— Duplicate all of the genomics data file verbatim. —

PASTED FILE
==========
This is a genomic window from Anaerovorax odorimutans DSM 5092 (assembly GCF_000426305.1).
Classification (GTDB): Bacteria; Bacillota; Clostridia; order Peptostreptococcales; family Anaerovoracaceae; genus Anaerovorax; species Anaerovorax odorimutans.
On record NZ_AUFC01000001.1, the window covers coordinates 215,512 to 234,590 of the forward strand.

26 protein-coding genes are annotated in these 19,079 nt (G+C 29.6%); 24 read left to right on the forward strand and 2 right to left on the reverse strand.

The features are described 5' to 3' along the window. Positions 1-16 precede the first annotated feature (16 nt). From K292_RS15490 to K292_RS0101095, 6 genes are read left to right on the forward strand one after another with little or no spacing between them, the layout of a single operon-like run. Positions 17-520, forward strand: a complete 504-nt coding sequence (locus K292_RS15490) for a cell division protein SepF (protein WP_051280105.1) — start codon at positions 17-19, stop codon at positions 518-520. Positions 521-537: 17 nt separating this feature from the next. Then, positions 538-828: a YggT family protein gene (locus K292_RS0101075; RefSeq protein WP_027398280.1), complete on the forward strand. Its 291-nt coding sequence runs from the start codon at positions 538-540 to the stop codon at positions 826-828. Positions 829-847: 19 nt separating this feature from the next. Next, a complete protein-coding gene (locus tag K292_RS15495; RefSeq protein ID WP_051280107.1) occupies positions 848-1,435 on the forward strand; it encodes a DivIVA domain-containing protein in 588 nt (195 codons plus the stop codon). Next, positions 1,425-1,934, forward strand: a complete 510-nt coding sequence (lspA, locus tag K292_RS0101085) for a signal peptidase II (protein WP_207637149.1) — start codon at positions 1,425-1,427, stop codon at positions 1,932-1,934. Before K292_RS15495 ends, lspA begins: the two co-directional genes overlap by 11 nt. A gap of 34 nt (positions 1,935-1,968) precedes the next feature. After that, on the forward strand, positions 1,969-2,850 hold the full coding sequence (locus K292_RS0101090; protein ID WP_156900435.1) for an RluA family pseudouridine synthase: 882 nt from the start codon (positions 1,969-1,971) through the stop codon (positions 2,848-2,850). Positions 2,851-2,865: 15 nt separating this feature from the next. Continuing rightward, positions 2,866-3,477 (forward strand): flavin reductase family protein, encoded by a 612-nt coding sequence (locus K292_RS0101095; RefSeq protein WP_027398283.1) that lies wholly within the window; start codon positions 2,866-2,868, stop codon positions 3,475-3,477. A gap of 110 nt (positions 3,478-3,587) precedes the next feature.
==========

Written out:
This is a genomic window from Anaerovorax odorimutans DSM 5092 (assembly GCF_000426305.1).
Classification (GTDB): Bacteria; Bacillota; Clostridia; order Peptostreptococcales; family Anaerovoracaceae; genus Anaerovorax; species Anaerovorax odorimutans.
On record NZ_AUFC01000001.1, the window covers coordinates 215,512 to 234,590 of the forward strand.

26 protein-coding genes are annotated in these 19,079 nt (G+C 29.6%); 24 read left to right on the forward strand and 2 right to left on the reverse strand.

The features are described 5' to 3' along the window. Positions 1-16 precede the first annotated feature (16 nt). From K292_RS15490 to K292_RS0101095, 6 genes are read left to right on the forward strand one after another with little or no spacing between them, the layout of a single operon-like run. Positions 17-520, forward strand: a complete 504-nt coding sequence (locus K292_RS15490) for a cell division protein SepF (protein WP_051280105.1) — start codon at positions 17-19, stop codon at positions 518-520. Positions 521-537: 17 nt separating this feature from the next. Then, positions 538-828: a YggT family protein gene (locus K292_RS0101075; RefSeq protein WP_027398280.1), complete on the forward strand. Its 291-nt coding sequence runs from the start codon at positions 538-540 to the stop codon at positions 826-828. Positions 829-847: 19 nt separating this feature from the next. Next, a complete protein-coding gene (locus tag K292_RS15495; RefSeq protein ID WP_051280107.1) occupies positions 848-1,435 on the forward strand; it encodes a DivIVA domain-containing protein in 588 nt (195 codons plus the stop codon). Next, positions 1,425-1,934, forward strand: a complete 510-nt coding sequence (lspA, locus tag K292_RS0101085) for a signal peptidase II (protein WP_207637149.1) — start codon at positions 1,425-1,427, stop codon at positions 1,932-1,934. Before K292_RS15495 ends, lspA begins: the two co-directional genes overlap by 11 nt. A gap of 34 nt (positions 1,935-1,968) precedes the next feature. After that, on the forward strand, positions 1,969-2,850 hold the full coding sequence (locus K292_RS0101090; protein ID WP_156900435.1) for an RluA family pseudouridine synthase: 882 nt from the start codon (positions 1,969-1,971) through the stop codon (positions 2,848-2,850). Positions 2,851-2,865: 15 nt separating this feature from the next. Continuing rightward, positions 2,866-3,477 (forward strand): flavin reductase family protein, encoded by a 612-nt coding sequence (locus K292_RS0101095; RefSeq protein WP_027398283.1) that lies wholly within the window; start codon positions 2,866-2,868, stop codon positions 3,475-3,477. A gap of 110 nt (positions 3,478-3,587) precedes the next feature.